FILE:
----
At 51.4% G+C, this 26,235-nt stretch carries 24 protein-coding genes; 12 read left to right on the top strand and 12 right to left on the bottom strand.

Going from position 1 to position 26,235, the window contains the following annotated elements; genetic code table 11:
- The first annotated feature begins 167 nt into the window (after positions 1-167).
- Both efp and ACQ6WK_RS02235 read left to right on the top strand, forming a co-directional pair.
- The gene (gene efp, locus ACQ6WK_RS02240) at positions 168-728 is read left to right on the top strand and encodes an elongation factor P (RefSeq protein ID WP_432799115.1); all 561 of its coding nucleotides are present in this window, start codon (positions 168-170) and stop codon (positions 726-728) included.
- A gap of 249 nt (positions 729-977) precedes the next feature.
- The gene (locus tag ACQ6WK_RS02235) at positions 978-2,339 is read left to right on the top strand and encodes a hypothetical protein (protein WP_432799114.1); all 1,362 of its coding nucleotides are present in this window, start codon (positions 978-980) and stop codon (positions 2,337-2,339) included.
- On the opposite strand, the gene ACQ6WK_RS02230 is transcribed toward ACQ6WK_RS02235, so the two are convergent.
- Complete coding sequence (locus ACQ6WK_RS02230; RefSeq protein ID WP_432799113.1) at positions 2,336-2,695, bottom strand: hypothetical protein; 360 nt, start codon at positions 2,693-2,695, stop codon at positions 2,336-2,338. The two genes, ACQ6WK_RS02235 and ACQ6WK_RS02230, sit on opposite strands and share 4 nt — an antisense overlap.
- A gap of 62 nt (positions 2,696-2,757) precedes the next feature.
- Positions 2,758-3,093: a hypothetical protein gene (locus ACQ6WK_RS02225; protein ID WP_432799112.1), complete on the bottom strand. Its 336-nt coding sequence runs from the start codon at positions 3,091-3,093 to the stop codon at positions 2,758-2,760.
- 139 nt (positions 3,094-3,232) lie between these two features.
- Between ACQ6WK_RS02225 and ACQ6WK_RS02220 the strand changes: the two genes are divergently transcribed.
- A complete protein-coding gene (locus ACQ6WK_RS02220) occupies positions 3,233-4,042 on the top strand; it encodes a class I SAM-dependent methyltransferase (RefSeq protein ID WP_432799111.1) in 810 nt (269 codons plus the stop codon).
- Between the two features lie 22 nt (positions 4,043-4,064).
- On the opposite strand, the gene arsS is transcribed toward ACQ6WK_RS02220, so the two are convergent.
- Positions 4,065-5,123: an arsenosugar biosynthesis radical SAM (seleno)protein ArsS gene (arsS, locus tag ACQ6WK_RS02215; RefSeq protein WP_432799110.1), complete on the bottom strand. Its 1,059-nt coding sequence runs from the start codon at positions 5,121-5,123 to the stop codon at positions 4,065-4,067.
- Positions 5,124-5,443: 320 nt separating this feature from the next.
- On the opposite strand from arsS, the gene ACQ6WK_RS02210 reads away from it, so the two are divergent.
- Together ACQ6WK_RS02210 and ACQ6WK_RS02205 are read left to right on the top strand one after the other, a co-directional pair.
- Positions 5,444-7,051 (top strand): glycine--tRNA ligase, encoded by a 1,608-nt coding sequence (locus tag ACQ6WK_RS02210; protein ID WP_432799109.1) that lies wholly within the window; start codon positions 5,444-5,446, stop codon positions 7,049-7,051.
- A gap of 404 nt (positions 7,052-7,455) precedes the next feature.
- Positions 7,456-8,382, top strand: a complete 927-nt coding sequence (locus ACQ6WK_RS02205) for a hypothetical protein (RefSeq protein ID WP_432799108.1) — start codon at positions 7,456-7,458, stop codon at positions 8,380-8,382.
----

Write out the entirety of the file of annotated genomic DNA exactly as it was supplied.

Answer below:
At 51.4% G+C, this 26,235-nt stretch carries 24 protein-coding genes; 12 read left to right on the top strand and 12 right to left on the bottom strand.

Going from position 1 to position 26,235, the window contains the following annotated elements; genetic code table 11:
- The first annotated feature begins 167 nt into the window (after positions 1-167).
- Both efp and ACQ6WK_RS02235 read left to right on the top strand, forming a co-directional pair.
- The gene (gene efp, locus ACQ6WK_RS02240) at positions 168-728 is read left to right on the top strand and encodes an elongation factor P (RefSeq protein ID WP_432799115.1); all 561 of its coding nucleotides are present in this window, start codon (positions 168-170) and stop codon (positions 726-728) included.
- A gap of 249 nt (positions 729-977) precedes the next feature.
- The gene (locus tag ACQ6WK_RS02235) at positions 978-2,339 is read left to right on the top strand and encodes a hypothetical protein (protein WP_432799114.1); all 1,362 of its coding nucleotides are present in this window, start codon (positions 978-980) and stop codon (positions 2,337-2,339) included.
- On the opposite strand, the gene ACQ6WK_RS02230 is transcribed toward ACQ6WK_RS02235, so the two are convergent.
- Complete coding sequence (locus ACQ6WK_RS02230; RefSeq protein ID WP_432799113.1) at positions 2,336-2,695, bottom strand: hypothetical protein; 360 nt, start codon at positions 2,693-2,695, stop codon at positions 2,336-2,338. The two genes, ACQ6WK_RS02235 and ACQ6WK_RS02230, sit on opposite strands and share 4 nt — an antisense overlap.
- A gap of 62 nt (positions 2,696-2,757) precedes the next feature.
- Positions 2,758-3,093: a hypothetical protein gene (locus ACQ6WK_RS02225; protein ID WP_432799112.1), complete on the bottom strand. Its 336-nt coding sequence runs from the start codon at positions 3,091-3,093 to the stop codon at positions 2,758-2,760.
- 139 nt (positions 3,094-3,232) lie between these two features.
- Between ACQ6WK_RS02225 and ACQ6WK_RS02220 the strand changes: the two genes are divergently transcribed.
- A complete protein-coding gene (locus ACQ6WK_RS02220) occupies positions 3,233-4,042 on the top strand; it encodes a class I SAM-dependent methyltransferase (RefSeq protein ID WP_432799111.1) in 810 nt (269 codons plus the stop codon).
- Between the two features lie 22 nt (positions 4,043-4,064).
- On the opposite strand, the gene arsS is transcribed toward ACQ6WK_RS02220, so the two are convergent.
- Positions 4,065-5,123: an arsenosugar biosynthesis radical SAM (seleno)protein ArsS gene (arsS, locus tag ACQ6WK_RS02215; RefSeq protein WP_432799110.1), complete on the bottom strand. Its 1,059-nt coding sequence runs from the start codon at positions 5,121-5,123 to the stop codon at positions 4,065-4,067.
- Positions 5,124-5,443: 320 nt separating this feature from the next.
- On the opposite strand from arsS, the gene ACQ6WK_RS02210 reads away from it, so the two are divergent.
- Together ACQ6WK_RS02210 and ACQ6WK_RS02205 are read left to right on the top strand one after the other, a co-directional pair.
- Positions 5,444-7,051 (top strand): glycine--tRNA ligase, encoded by a 1,608-nt coding sequence (locus tag ACQ6WK_RS02210; protein ID WP_432799109.1) that lies wholly within the window; start codon positions 5,444-5,446, stop codon positions 7,049-7,051.
- A gap of 404 nt (positions 7,052-7,455) precedes the next feature.
- Positions 7,456-8,382, top strand: a complete 927-nt coding sequence (locus ACQ6WK_RS02205) for a hypothetical protein (RefSeq protein ID WP_432799108.1) — start codon at positions 7,456-7,458, stop codon at positions 8,380-8,382.